The antenna’s radiation pattern sometimes is purposely steered to some specific direction. These so-called directional antennas are used commonly in base stations, but also in some other applications such as GPS where some directional characteristics are desirable. Since the GPS satellites are in the sky, the antenna should have the greatest radiating efficiency towards the upper hemisphere. Gain is measured in an anechoic chamber by feeding some power to the antenna and then measuring the strength of the radiated electromagnetic field in different angles of the surrounding space. From this data the direction of maximum radiation is determined.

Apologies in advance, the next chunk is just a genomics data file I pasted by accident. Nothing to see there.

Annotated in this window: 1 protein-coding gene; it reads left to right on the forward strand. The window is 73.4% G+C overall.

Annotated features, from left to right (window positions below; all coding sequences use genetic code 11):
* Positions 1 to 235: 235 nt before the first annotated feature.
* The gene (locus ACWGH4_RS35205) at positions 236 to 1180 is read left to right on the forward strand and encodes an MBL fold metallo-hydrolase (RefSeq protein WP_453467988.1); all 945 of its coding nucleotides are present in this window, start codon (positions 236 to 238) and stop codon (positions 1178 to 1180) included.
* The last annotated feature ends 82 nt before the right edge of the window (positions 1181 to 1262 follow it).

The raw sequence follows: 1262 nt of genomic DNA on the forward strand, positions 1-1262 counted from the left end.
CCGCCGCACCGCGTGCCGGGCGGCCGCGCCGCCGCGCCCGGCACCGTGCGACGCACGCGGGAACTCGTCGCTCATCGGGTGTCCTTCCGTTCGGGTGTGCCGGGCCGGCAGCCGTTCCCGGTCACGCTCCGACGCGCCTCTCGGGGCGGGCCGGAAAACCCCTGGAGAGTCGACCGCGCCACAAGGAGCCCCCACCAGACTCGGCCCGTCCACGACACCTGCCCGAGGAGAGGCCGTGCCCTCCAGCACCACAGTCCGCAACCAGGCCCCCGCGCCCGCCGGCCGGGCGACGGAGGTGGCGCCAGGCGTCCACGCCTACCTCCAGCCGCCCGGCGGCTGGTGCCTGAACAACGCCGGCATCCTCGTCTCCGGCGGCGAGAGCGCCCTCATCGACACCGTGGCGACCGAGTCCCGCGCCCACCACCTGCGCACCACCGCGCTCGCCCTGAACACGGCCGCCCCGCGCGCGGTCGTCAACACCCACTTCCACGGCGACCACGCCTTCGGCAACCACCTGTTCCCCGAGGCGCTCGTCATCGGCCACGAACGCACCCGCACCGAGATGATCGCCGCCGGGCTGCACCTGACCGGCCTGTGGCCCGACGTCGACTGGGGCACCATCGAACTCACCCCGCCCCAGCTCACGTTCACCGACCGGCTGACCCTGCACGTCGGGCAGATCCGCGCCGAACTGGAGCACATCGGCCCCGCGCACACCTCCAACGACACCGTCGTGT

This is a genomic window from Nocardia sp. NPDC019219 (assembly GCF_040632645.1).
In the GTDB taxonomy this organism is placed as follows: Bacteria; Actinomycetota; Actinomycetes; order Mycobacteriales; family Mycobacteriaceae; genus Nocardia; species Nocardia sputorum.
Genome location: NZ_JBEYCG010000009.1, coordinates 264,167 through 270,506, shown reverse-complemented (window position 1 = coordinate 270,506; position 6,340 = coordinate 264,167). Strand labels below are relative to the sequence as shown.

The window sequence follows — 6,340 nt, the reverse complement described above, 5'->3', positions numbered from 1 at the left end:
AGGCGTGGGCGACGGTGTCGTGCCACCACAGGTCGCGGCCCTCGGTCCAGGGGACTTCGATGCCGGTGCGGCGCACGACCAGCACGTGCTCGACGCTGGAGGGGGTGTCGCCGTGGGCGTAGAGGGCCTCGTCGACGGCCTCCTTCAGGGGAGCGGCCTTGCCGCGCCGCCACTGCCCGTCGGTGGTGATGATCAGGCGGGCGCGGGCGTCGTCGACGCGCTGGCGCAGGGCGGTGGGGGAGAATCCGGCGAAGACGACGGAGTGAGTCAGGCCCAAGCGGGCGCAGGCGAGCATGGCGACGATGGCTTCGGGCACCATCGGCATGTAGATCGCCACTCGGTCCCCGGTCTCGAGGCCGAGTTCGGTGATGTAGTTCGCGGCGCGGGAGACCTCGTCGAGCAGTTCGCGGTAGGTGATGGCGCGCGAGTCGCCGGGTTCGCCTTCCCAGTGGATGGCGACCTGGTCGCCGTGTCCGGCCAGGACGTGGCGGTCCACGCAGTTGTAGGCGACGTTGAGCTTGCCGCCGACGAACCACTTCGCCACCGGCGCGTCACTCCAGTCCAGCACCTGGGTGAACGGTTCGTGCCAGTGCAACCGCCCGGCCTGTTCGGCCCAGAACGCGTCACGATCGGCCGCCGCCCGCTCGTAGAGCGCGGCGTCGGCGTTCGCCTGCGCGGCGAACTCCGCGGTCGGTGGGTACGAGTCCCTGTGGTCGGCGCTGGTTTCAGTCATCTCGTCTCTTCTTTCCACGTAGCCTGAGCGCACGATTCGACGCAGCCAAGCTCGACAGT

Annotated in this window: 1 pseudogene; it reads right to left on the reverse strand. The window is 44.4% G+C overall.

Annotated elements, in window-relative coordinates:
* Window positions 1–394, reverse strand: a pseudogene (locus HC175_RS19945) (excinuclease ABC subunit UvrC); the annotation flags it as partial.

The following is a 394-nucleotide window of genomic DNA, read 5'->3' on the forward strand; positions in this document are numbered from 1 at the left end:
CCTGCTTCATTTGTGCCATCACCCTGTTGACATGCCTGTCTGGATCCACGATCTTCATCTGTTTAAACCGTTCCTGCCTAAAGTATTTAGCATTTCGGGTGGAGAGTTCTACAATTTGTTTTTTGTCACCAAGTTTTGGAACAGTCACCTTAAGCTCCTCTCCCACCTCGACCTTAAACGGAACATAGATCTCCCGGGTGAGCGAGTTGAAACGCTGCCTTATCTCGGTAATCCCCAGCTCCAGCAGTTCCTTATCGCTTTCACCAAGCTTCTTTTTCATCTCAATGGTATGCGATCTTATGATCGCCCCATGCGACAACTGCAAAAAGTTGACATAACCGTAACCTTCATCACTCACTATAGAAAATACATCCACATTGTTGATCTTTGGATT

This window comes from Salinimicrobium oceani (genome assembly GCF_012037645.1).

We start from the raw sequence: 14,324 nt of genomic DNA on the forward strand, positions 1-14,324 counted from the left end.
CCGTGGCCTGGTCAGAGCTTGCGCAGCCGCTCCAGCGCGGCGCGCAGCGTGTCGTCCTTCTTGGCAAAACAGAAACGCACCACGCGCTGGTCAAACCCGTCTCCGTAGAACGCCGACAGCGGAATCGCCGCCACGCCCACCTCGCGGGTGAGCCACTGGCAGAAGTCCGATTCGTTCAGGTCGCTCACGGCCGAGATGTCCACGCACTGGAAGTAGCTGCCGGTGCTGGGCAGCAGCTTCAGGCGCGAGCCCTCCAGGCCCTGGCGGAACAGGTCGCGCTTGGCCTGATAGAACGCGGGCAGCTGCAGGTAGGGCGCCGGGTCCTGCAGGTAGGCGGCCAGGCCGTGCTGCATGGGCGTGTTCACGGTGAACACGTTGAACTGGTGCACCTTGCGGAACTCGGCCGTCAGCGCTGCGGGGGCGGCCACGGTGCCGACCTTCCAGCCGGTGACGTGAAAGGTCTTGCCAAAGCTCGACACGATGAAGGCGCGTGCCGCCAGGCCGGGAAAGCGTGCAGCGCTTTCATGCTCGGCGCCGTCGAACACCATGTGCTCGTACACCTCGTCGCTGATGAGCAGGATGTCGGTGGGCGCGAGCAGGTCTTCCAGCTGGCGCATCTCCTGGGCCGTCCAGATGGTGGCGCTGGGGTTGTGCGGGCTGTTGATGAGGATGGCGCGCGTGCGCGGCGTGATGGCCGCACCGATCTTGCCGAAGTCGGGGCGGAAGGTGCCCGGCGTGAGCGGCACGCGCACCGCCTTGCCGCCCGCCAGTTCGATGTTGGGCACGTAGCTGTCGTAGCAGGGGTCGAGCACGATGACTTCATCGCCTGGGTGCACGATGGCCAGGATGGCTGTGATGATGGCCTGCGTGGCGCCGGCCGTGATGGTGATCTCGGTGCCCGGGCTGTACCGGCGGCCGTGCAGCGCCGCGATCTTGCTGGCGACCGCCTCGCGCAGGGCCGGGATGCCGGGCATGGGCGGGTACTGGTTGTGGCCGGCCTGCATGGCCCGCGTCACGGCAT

Gain is the measure usually used to measure antenna performance. It is a useful measure in cases where the antenna is required to have directional characteristics, for example in base stations situated on rooftops or at the end of office corridors, etc. and for GSM antennas used in some navigation applications. When directional radiation is needed, measuring gain determines if the power fed to the antenna is being optimally used. For example, in a wall-mounted base station antenna there is no point in directing the signal to the wall as it reduces the gain of the antenna to the preferred direction (assuming that the total efficiency level remains the same in both cases). Purely measuring antenna efficiency would provide the same performance information whether the antenna’s greatest radiation is directed optimally as intended or not.